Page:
May 15, 2019

On Honey, Robyn proves she's the wisest phoenix of pop music.

Written by @arnaudmarty / 8 mins read

I've been a fan of Swedish popstar Robyn for many years now so what you're going to read is anything but objective. I remember I was pretty excited to see her video clip of “Keep This Fire Burning” before going to school in 2002. At that time, I did not know anything about her music and career yet. I actually thought she was just another ephemeral artist with a one-hit wonder. During these years, I was also starting my music business career, if I may say so, by hosting my own show on a local associative radio. As a real sucker for mainstream pop music, I was dissecting the European music charts each week. It's probably how I learnt that this song was the lead single of her third album and that her career was almost one decade long.

The Long Path To Victory

Robyn's career could definitely be a movie or, even better, a Netflix series (a movie is maybe too static, and I like to think that her career will still go one for many seasons). In 1995, at only 16 years old, she was already charting in Sweden but also in the US and the UK. And it's actually no surprise when you discover that two of her first singles, the very R&B “Do You Know (What It Takes)" and "Show Me Love", were produced by none other than Max Martin, well before the debut of Britney Spears (funny fact : Robyn guested on Britney's song “Piece Of Me” years after). Even if the music industry likes this kind of early success stories, it's never easy to become a superstar during your teenage years. A few years after her debut, Robyn had what we would call today a burn out and came back to Sweden to recover. Then, she successfully released two pop albums before stopping her collaboration with Jive Records in 2005. Indeed, the Sony imprint was not believing in her music evolution anymore or maybe they did not want to grant any creative freedom to the now-adult popstar - Where most of the popstars would have signed their death warrant, Robyn decided to turn this scission into an opportunity. In early 2005, she then created her own label Konichiwa Records and released her fourth album which was named Robyn to mark this new artistic control and liberty. Before Jive even had the time to regret their decision, Robyn was number 1 in Sweden for the first time ever and charted in a lot of countries with her Kleerup collaboration “With Every Heartbeat”. Like a phoenix, Robyn's career was gathering some new momentum with the iconic Body Talk trilogy, which became an essential album for every indie pop fan and gave birth to an endearing cult about the Swedish songstress - While she was at the peak of her popularity, Robyn had to face a series of personal hardships, including a painful breakup and the death of one of her closest friends and collaborators Christian Falk. If you are familiar with Robyn's music, you know how highly-emotional and vulnerable her songs are. You can also deduce that she is a popstar who doesn't fake her feelings. Devasted, the artist started a psychoanalysis of half a decade and could not work on any solo material.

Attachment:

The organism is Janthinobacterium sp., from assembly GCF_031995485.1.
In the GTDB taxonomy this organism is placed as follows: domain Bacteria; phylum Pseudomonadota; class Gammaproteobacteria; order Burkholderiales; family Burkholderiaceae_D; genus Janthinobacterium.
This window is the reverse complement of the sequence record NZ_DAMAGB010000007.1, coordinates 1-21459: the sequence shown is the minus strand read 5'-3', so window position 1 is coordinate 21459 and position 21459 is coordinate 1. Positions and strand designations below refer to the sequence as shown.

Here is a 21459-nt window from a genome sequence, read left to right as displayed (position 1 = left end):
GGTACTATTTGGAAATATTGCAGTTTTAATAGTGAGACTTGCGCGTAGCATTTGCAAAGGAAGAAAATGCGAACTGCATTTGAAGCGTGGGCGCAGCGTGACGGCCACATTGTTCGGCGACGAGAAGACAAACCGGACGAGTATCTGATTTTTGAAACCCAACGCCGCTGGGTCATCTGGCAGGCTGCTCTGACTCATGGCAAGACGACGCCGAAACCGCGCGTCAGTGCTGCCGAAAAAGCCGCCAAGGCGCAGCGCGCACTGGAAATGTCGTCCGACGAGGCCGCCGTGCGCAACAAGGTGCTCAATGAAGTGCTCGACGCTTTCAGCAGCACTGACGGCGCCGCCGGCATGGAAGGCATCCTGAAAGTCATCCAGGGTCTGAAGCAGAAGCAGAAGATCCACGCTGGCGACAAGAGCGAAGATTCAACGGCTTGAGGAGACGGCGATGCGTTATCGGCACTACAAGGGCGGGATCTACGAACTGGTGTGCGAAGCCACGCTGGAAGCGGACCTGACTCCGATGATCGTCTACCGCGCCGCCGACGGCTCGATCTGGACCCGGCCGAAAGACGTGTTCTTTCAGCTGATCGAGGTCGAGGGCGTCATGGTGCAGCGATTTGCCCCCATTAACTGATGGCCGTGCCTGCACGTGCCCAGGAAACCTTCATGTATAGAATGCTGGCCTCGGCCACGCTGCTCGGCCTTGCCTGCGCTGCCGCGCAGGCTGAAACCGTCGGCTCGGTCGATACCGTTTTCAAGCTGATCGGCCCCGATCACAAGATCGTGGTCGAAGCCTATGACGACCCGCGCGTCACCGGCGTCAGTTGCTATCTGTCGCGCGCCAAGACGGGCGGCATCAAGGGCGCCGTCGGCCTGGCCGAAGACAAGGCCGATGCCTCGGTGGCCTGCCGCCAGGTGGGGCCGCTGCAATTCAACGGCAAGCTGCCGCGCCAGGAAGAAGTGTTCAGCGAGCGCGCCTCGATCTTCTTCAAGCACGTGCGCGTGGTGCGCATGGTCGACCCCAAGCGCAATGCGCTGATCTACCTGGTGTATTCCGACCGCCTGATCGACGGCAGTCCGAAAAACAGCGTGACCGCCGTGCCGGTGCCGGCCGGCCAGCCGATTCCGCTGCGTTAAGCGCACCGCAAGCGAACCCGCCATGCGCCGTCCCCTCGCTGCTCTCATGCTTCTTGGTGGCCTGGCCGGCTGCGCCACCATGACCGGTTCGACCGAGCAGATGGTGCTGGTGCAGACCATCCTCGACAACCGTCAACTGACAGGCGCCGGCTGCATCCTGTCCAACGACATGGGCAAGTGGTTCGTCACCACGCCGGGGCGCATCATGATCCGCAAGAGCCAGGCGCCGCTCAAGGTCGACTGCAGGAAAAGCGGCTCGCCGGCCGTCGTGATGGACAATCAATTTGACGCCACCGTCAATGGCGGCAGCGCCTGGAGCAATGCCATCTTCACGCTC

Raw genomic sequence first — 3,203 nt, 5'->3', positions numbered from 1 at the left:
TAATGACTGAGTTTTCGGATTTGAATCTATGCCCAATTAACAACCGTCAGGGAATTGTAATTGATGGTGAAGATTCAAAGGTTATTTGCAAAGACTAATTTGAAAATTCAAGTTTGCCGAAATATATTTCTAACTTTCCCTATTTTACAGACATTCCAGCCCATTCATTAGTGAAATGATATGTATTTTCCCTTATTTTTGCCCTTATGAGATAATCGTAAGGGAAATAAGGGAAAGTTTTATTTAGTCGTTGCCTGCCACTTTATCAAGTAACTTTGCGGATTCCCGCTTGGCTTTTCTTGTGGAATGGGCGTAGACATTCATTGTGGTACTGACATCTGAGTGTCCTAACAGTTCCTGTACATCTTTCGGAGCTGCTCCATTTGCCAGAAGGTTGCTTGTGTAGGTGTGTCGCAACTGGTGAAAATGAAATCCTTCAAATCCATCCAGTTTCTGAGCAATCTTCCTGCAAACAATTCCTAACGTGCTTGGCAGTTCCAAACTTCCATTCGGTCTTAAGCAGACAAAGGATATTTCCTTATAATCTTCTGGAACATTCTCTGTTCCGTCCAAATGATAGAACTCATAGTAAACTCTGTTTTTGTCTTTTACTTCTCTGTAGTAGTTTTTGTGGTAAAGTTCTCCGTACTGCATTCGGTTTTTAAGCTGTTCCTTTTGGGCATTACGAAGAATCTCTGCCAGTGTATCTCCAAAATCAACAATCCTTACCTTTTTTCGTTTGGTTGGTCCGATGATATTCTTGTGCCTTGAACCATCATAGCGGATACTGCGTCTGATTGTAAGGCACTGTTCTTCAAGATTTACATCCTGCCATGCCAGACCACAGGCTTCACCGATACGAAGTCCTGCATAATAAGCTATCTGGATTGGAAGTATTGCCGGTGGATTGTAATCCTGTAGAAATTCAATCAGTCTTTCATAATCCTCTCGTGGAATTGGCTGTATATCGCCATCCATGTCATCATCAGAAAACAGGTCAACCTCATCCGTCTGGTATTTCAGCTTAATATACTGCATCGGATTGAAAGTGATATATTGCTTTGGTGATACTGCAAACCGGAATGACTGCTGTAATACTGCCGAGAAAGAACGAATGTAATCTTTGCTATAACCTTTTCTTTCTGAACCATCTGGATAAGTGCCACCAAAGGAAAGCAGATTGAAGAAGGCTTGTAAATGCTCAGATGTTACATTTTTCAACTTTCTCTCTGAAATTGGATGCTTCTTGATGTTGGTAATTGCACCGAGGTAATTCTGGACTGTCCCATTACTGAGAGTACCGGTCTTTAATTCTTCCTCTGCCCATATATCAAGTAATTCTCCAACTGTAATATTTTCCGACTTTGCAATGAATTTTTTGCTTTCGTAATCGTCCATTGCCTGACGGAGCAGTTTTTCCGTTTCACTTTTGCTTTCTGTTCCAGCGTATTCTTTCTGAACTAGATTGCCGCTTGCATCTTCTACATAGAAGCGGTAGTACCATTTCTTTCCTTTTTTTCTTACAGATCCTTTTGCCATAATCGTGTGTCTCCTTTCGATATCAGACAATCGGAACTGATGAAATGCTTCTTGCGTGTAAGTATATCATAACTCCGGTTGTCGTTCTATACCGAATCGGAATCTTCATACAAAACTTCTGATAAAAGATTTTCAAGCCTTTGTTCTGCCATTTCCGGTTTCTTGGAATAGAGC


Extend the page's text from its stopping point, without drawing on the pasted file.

Robyn's comeback is certainly not what you were expecting

She was not totally gone, though. The die hard fans could try to cope with her absence with one of her many side projects: She asked a lot of producers to remix her tracks, she collaborated with Royksopp, signed Zhala on her label and also created a band called La Bagatelle Magique. But the truth was that she was emotionally too weak to release any new Robyn material for eight long years. So, when she teased a new track, “Honey”, in the final episode of HBO's series Girls in 2017, she simply broke the internet. Greedy and selfish fans that we are, we started to harass her on social media hoping to get a piece of Robyn: Where is the track, where is the new single, when do you release an album? We did not care about what she was going through. But Robyn decided to remain silent and to keep her precious secret until the end.